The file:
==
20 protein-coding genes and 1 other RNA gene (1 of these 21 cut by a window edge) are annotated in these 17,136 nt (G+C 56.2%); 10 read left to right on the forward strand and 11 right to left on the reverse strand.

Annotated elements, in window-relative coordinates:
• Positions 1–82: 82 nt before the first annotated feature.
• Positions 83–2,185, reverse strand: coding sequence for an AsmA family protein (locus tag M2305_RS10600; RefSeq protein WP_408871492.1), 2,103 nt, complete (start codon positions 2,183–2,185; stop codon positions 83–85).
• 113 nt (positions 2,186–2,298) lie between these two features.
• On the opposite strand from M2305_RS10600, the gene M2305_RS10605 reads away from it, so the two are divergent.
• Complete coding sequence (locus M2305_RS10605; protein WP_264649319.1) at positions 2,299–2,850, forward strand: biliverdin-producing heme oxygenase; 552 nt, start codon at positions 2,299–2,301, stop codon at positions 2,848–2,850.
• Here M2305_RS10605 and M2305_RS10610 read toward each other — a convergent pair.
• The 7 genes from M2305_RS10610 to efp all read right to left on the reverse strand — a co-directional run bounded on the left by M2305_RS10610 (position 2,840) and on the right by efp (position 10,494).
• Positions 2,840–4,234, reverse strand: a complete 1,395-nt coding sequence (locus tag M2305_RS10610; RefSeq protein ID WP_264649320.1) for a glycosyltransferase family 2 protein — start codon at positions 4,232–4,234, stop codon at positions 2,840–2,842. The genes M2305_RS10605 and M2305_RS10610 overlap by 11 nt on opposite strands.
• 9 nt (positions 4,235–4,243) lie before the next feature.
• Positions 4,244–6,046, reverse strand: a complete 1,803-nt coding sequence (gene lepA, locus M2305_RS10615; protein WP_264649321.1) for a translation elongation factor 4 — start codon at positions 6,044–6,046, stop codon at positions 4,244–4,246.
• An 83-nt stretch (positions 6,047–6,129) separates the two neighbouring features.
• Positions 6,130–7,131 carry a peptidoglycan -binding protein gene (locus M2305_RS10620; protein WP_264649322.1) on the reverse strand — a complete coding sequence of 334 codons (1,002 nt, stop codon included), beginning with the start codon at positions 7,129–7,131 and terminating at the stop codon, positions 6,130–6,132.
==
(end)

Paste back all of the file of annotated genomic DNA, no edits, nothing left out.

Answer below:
20 protein-coding genes and 1 other RNA gene (1 of these 21 cut by a window edge) are annotated in these 17,136 nt (G+C 56.2%); 10 read left to right on the forward strand and 11 right to left on the reverse strand.

Annotated elements, in window-relative coordinates:
• Positions 1–82: 82 nt before the first annotated feature.
• Positions 83–2,185, reverse strand: coding sequence for an AsmA family protein (locus tag M2305_RS10600; RefSeq protein WP_408871492.1), 2,103 nt, complete (start codon positions 2,183–2,185; stop codon positions 83–85).
• 113 nt (positions 2,186–2,298) lie between these two features.
• On the opposite strand from M2305_RS10600, the gene M2305_RS10605 reads away from it, so the two are divergent.
• Complete coding sequence (locus M2305_RS10605; protein WP_264649319.1) at positions 2,299–2,850, forward strand: biliverdin-producing heme oxygenase; 552 nt, start codon at positions 2,299–2,301, stop codon at positions 2,848–2,850.
• Here M2305_RS10605 and M2305_RS10610 read toward each other — a convergent pair.
• The 7 genes from M2305_RS10610 to efp all read right to left on the reverse strand — a co-directional run bounded on the left by M2305_RS10610 (position 2,840) and on the right by efp (position 10,494).
• Positions 2,840–4,234, reverse strand: a complete 1,395-nt coding sequence (locus tag M2305_RS10610; RefSeq protein ID WP_264649320.1) for a glycosyltransferase family 2 protein — start codon at positions 4,232–4,234, stop codon at positions 2,840–2,842. The genes M2305_RS10605 and M2305_RS10610 overlap by 11 nt on opposite strands.
• 9 nt (positions 4,235–4,243) lie before the next feature.
• Positions 4,244–6,046, reverse strand: a complete 1,803-nt coding sequence (gene lepA, locus M2305_RS10615; protein WP_264649321.1) for a translation elongation factor 4 — start codon at positions 6,044–6,046, stop codon at positions 4,244–4,246.
• An 83-nt stretch (positions 6,047–6,129) separates the two neighbouring features.
• Positions 6,130–7,131 carry a peptidoglycan -binding protein gene (locus M2305_RS10620; protein WP_264649322.1) on the reverse strand — a complete coding sequence of 334 codons (1,002 nt, stop codon included), beginning with the start codon at positions 7,129–7,131 and terminating at the stop codon, positions 6,130–6,132.